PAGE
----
Her relationship to her body has been an evolution in which nakedness was not okay, into one where nudity is an active choice. She was raised in a Modern Orthodox Jewish Community, where discussions of the female body were about obscuring sexuality. Her mom had a more progressive slant, but the community at large taught young girls about the grossness of men salivating over women’s knees and the need to be demure.
It wasn’t until she began looking for a seminary to study at in Israel that she realized how progressive her community was within the spectrum of Modern Orthodox communities. There came a point, however, when she knew there was no way for her to be happy, no way she could have thrived or even just existed were she to stay within the community: “[she] would have been a drained nothing of a person. [She] would have just wilted.”
This radical change and the alienation she felt both within the community and through the process of rejecting it, greatly inform her work. It’s the reason she puts herself out there. Being a kid who was a bit wild and impulsive and doing weird things was hard in a Modern Orthodox Jewish community. You don’t have the weirdo, queer, art kids, to hang out with; it’s just you.
Leaving a tight-knit community, religious or otherwise, is a profoundly alienating experience. The number of suicides among youth who have left the community is deeply sad and thoroughly unsurprising. This is the reason she makes work. For Stephanie, like many youths who feel isolated, music and poetry became a beacon of hope in an unrelentingly difficult childhood. Storytelling is important and as she puts it, she story tells about all the fucked up shit that has happened to her and how she navigated and continued to navigate through it. Her work implicitly evokes the trauma and pain that lead to an unsuccessful suicide attempt, as well as the centeredness she has found in her own skin.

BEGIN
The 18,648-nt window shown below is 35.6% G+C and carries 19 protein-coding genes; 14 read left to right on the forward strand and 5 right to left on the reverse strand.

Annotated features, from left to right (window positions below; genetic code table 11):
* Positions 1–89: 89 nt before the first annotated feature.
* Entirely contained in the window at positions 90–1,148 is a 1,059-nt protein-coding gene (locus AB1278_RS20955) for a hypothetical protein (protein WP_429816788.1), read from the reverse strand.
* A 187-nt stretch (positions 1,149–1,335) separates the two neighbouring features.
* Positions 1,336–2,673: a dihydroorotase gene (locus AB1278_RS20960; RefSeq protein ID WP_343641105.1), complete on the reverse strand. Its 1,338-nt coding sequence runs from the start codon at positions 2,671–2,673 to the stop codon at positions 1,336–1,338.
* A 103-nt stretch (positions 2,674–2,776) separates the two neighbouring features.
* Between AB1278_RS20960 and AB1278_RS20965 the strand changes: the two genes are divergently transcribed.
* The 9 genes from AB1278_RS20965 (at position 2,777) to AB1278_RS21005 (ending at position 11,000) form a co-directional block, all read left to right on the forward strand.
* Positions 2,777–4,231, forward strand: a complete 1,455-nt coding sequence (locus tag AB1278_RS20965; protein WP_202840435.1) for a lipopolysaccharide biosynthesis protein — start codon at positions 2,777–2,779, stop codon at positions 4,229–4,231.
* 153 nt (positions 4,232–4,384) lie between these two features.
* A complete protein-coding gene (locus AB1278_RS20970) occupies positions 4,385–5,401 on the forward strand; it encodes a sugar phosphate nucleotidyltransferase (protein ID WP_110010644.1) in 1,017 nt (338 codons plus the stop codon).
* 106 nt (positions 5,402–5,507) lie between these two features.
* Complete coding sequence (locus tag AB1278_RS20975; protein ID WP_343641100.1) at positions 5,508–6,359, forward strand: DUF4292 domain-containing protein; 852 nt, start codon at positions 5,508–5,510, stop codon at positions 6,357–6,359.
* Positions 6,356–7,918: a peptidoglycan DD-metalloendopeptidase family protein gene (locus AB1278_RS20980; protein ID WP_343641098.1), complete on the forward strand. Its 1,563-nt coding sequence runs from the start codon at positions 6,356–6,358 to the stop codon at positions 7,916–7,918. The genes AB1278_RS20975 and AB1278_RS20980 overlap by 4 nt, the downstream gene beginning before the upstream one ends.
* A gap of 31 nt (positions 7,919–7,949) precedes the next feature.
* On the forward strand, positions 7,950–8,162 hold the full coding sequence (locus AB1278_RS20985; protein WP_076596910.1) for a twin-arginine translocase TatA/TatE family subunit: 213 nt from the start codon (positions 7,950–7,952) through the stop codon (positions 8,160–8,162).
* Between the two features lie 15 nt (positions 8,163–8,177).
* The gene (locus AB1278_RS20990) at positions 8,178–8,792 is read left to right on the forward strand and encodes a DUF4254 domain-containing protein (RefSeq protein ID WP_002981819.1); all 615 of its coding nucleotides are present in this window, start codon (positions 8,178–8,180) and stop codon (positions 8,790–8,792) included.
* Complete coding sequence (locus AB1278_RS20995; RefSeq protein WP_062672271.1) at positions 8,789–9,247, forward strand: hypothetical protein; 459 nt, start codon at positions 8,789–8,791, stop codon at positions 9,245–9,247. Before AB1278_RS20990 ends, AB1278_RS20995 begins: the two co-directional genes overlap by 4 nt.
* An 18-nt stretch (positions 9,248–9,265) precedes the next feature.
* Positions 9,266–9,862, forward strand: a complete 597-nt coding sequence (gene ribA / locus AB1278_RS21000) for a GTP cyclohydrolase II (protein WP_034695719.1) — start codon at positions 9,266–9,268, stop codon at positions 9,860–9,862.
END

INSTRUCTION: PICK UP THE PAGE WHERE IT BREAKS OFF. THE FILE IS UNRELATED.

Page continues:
She speaks about trauma in a calm, poetic way, almost as though she is observing the weather: “I took like 28 Klonopin and some Nyquil and played my favorite songs about things like people turning into trees and I was just like I’m going to become a tree and then I’ll just join everything. And then I fell asleep.”
This talking about becoming trees and dust is evocative of the way she talks about posing and performance, of being something else that is not Stephanie. It’s a therapeutic process, a release from the body by getting deeply in touch with it. It’s a way to allow herself and others to let their mind wander and to form questions.
“I think that in moments of stillness — there is stillness me and calm me and meditative me is also the tree me is also the color of sand me, it’s the male me and the female me. It’s the most disembodied me but also the embodied. The most skin me. It’s the type of me that doesn’t participate in mind-body dualism. It’s the calmest me. It’s ballet shoes. It’s soft pink, like sand, not flirty pink. It takes itself seriously but not in the color black sort of way.”
Her work is cathartic and empathetic at the same time, telling both the kid inside herself and the other weirdos out there that you are OK. With every pose and seemingly wacky act, she is boldly reminding herself that she, and we, are deserving, that our dimpled thighs and fat rolls and random hairs are beautiful. That we are glorious even in our pain. That we are enough.
Featuring Eliah Easonn and Elias Rubin
Shot by Sheldon Walker
Sound by Kyle Rogers
Cover Image snapshot by Stephanie Guedalia of Polaroid by Alex Norelli